By MSG James F. Seifert Jr.
"Mission command is the Army's approach to command and control that empowers subordinate decision making and decentralized execution appropriate to the situation" (Department of the Army [DA], 2019, p. 1-3). Army doctrine publication (ADP) 6-0 states that mission command relies on critical and creative thinking from subordinates that seize the initiative to develop plans and concepts to accomplish the mission (DA, 2019). Additionally, the mission command process requires leaders who understand and assume the appropriate risk levels to operations, not risk-averse or risk-tolerant. The Battle of Chosin Reservoir highlights some positive and negative takeaways of mission command from both the Chinese and American sides. The battle also spotlights where mission command and other components of mission command did not occur, causing blind spots leading to the withdrawal of United Nations (UN) forces from northern Korea. The purpose of this paper is to examine the Battle of Chosin Reservoir and analyze the successes and failures United States (US) Army's approach to mission command principles, the elements of command and control (C2), and the C2 warfighting function.
By Jacob B. Dockery
The end of World War II led to a dramatic reduction of American military forces worldwide. While requirements to sustain soldiers in occupied countries existed, the offensive campaigns of World War II had ended, and America wanted its soldiers home. Post-World War II demobilization left the United States with a total of 590,000 soldiers, down from 1.9 million soldiers in 1946 (Longabaugh, 2014). Executive leaders continued to deliver poor strategic decisions in the Far East theater in hopes of preventing another conflict. False confidence in U.S. air superiority and nuclear deterrence led executive leaders to believe South Korea was safe from the North Korean invasion. As a result, force readiness deteriorated rapidly, and the South Korean Army and American forces with Task Force Smith were no match for the initial onslaught of North Korean and Chinese soldiers during the beginning of the Korean War.
By Anthony J. Sobieski
The Korean War, forever known as the ‘Forgotten War’ by many, lasted a total of 1127 days, from June 25th 1950 through July 27th 1953. A total of 38 months. A little over three years in length, but encompassing four years on a calendar. With a beginning that was unlike any other beginning of a ‘war’ up until then, the term ‘Police Action’ became its moniker for many years, with some in the United States and other countries looking to call it anything other than what it really was. It was just too short a time after the end of World War II, with the sacrifices by many, the devastation of so much, burned into people’s memories all too readily. And during the war, who could have guessed there would be an ending that harkened back to the days of World War I, the war to end all wars. Trench warfare and bunkers, large amounts of artillery, and a set day and time to stop shooting.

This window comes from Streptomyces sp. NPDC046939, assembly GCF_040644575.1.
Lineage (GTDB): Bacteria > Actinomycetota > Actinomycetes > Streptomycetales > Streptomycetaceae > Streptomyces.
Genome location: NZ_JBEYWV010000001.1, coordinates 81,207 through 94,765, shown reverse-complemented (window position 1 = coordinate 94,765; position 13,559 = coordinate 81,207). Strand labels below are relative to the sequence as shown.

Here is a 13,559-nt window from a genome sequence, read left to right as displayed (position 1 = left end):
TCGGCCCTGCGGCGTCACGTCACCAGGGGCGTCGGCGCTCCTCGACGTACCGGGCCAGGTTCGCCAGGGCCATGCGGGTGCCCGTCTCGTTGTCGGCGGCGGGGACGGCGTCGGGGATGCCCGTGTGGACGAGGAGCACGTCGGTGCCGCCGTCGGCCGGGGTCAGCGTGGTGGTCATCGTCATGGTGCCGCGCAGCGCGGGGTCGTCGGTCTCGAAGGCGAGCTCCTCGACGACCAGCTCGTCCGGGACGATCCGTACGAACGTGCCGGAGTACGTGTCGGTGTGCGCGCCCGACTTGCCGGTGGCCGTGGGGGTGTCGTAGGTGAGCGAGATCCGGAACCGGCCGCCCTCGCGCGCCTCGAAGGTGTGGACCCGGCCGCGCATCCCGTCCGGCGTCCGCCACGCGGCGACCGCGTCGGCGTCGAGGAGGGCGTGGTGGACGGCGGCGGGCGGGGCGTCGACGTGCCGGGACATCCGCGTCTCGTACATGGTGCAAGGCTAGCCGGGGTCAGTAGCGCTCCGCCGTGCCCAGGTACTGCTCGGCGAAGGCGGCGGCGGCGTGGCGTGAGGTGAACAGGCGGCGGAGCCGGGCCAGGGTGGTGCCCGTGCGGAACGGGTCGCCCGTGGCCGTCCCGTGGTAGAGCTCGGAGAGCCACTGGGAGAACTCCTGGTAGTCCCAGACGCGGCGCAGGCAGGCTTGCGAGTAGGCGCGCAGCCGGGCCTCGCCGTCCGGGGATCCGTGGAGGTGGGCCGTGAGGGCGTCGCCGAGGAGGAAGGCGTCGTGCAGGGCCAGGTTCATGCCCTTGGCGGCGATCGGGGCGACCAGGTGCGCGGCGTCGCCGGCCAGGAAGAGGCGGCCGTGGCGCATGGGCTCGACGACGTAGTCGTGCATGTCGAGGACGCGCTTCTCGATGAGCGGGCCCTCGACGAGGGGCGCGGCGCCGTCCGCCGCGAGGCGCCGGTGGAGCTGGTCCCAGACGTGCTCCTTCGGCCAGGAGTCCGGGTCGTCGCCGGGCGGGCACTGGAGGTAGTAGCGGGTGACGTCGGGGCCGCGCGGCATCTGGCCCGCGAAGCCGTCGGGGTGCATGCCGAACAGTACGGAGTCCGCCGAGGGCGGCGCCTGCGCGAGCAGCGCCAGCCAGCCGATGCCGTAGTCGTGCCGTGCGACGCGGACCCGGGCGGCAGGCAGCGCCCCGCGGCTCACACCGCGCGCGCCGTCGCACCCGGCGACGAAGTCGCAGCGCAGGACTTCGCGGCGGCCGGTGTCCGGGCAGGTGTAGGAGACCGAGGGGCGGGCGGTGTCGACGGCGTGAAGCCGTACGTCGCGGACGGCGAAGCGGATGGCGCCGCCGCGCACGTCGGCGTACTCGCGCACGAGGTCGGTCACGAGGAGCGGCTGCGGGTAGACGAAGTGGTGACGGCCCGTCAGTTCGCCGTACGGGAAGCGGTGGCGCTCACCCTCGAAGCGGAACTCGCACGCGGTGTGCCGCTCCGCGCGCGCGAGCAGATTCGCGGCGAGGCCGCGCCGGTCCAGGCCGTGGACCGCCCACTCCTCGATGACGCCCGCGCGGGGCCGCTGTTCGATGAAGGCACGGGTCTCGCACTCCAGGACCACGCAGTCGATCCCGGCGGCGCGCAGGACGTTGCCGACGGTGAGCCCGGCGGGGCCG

By Mark E. Bennett, Jr.
The Korean War sprung from seeds sown well before the North Korean Peoples' Army surged across the 38th Parallel on 25 June 1950. The roots of the conflict penetrate at least as deep as 1905, when the Japanese Army occupied Korea. Annexed in 1910, the Korean peninsula was considered enemy territory by then allies, China and the United States. In 1943 and 1945, President Roosevelt set the course for Korea to become free and independent following the end of World War II and until it was able to function on its own, China, the Soviet Union, and the United States would serve as joint trustees. Between the bombings of Hiroshima and Nagasaki, the Soviet Union opportunistically declared war on Japan joining the Allied Powers in the Pacific. 
By Dale S. Marmion
The outbreak of the Korean War is a classic example of an army facing battle totally unprepared. Numerous histories of the Korean War have been written and many historians have discussed the outbreak of the Korean War. A point they nearly all agree upon is that the combined forces south of the Demilitarized Zone (DMZ) in Korea were unprepared for what turned out to be a long and extremely grueling war. That is, war, and most certainly not “police action,” as it has sometimes been referred to, raised catastrophic havoc with soldiers on the ground during the initial stages of the action that devastated the Korean Peninsula and Korean people.
By Anthony J. Sobieski
To understand the role and importance that the artillery Forward Observer played during the Korean War, you must first understand a few basic facts and figures about the overall strategy and use of artillery during the war. With its rolling hills and valleys, high-peaked mountains, large irrigated farming areas, brutal winters and boiling summers, Korea presented all the worst for the U.S. to deal with in the United Nations' first effort dealing with the attempted expansion of communism. And, after it was all said and done, even after fifty-plus years of analyzing the conflict, Korea was, is, and will forever be known as 'The Artillery War'. Much has been written over the years about the infantry and Marines who served there, and of the battles they fought. No one is suggesting or attempting to take any credit away from their accomplishments, because when it comes down to it, the foot soldier was the one who re-took and defended what is now the country of the Republic of Korea, commonly referred to as South Korea.